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Let $G$ act transitively on a (non-empty) set $S$, and fix $s ∈ S$. Then $S$ is in bijection with the set $G/G_s$ of cosets $gG_s$ of the isotropy group $G_s$ of $s$ in $G$, by $gs \longleftrightarrow gG_s$ Thus, $\text{card} S = [G : G_s]$ Proof: If $hG_s = gG_s$, then there is $x ∈ G_s$ such that $h = gx$, and $hs = gxs = gs$. On the other hand, if $hs = gs$, then $g^{−1}hs = s$, so $g^{−1}h ∈ Gs$, and then $h ∈ gG_s$.

I am not sure how this leads to the conclusion that $S$ is in bijection with the set $G/G_s$. How does $h$ being in $gG_s$ and possibility that there is $x$ in $G_s$ that $hs=gs$ lead to bijection conclusion?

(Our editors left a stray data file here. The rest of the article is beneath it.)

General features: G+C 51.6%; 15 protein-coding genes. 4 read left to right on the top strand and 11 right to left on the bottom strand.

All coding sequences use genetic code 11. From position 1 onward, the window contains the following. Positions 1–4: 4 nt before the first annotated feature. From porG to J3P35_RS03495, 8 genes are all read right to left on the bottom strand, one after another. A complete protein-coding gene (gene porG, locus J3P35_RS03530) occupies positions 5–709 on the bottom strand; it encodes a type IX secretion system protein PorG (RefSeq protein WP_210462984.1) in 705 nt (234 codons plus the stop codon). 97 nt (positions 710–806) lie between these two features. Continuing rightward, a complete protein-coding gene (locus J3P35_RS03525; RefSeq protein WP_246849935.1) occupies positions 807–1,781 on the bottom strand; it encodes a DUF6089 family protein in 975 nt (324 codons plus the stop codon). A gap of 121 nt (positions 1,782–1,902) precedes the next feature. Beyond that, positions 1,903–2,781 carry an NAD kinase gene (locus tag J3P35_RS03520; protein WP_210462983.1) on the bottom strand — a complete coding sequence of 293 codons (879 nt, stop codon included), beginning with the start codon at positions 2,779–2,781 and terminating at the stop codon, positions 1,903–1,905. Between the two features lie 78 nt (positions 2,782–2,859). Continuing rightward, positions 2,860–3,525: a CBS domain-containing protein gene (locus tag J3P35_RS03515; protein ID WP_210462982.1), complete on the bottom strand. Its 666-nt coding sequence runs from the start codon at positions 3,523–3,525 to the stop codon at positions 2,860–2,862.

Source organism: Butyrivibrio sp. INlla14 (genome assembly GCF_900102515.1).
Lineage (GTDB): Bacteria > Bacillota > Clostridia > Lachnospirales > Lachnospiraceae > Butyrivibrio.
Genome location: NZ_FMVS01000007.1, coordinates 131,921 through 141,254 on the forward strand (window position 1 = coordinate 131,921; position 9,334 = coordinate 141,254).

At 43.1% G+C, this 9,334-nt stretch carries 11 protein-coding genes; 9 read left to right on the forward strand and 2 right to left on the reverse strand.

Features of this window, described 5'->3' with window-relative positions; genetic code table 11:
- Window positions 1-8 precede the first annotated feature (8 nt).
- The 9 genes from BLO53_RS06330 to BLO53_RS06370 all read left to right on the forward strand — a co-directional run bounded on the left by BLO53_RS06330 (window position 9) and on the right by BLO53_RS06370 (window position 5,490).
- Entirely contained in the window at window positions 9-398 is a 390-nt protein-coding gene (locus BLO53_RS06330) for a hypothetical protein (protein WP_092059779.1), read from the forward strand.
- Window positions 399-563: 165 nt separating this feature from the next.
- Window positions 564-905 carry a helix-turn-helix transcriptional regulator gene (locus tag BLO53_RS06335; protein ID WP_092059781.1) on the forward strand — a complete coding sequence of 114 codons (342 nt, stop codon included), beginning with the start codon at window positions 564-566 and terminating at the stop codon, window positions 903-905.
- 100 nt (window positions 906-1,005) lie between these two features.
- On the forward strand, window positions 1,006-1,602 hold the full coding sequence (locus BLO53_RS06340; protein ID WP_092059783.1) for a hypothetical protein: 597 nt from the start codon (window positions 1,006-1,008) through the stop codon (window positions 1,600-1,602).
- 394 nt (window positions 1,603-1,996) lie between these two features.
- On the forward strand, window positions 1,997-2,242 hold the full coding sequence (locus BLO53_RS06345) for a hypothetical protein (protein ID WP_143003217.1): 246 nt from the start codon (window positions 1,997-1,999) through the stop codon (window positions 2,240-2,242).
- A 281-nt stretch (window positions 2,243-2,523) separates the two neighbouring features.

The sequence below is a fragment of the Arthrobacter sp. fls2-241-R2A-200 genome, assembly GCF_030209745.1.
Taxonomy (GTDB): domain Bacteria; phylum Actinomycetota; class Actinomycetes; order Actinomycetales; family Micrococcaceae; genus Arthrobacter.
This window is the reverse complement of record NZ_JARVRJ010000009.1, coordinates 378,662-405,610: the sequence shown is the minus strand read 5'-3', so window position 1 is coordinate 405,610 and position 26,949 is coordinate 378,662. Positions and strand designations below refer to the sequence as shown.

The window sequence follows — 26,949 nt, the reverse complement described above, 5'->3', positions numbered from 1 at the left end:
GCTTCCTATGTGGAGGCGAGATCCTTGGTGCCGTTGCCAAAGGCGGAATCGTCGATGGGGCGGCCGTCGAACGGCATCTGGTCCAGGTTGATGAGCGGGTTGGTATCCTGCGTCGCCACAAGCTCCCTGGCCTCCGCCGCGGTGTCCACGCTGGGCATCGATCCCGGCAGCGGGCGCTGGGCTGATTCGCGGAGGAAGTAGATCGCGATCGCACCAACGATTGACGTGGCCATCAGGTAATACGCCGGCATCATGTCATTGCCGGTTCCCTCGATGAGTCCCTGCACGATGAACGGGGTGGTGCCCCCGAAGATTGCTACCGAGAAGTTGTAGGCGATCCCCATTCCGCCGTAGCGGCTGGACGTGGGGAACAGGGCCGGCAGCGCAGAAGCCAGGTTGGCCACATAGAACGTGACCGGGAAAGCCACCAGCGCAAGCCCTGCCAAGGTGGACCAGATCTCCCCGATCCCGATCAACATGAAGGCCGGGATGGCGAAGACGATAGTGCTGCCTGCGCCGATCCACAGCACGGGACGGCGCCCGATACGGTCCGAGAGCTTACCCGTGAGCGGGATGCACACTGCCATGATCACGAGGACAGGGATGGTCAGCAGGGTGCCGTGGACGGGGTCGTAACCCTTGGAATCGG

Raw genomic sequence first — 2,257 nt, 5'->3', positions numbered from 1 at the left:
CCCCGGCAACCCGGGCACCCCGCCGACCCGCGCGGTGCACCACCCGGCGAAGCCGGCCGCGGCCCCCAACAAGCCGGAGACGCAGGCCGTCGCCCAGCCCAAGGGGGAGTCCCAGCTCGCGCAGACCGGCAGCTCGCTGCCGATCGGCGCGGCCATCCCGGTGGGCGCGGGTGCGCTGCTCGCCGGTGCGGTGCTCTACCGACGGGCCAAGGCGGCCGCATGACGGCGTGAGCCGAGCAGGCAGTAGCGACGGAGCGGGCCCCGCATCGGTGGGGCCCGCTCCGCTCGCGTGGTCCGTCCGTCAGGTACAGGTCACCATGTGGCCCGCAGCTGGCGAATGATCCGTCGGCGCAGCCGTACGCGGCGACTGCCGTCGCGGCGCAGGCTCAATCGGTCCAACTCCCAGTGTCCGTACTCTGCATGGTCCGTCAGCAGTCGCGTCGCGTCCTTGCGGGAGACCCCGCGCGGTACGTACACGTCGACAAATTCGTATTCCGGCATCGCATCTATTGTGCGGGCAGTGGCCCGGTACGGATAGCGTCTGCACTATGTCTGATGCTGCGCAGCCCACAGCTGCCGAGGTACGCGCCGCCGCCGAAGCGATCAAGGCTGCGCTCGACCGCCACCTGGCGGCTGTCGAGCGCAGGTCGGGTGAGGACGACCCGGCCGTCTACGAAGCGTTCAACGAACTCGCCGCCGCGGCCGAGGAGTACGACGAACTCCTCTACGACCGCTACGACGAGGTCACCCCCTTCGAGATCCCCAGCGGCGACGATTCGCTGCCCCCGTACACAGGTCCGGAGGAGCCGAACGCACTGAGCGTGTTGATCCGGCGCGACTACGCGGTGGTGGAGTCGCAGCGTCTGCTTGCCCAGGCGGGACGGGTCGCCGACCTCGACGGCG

Is the proof saying that all of $gG_s$ is in bijection with $h$?

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The bijection is between $S$ and the set of cosets. So $g G_s$ is being regarded as an element of a set here, not as a set in its own right. – Zhen Lin Aug 23 '12 at 3:38

Actually the proof is incomplete.

Here's a complete proof:

If $hG_s = gG_s$, then $hs = gs$. Hence there exists a map $\psi\colon G/G_s \rightarrow S$ such that $\psi(gG_s) = gs$. Suppose $\psi(gG_s) = \psi(hG_s)$. Then $gs = hs$. Hence $gG_s = hG_s$ Hence $\psi$ is injective.

Let $t \in S$. Since $G$ acts transitively on $S$, there exists $g \in G$ such that $gs = t$. Hence $\psi(gG_s) = t$. Hence $\psi$ is surjective.

Therefore $\psi$ is bijective.

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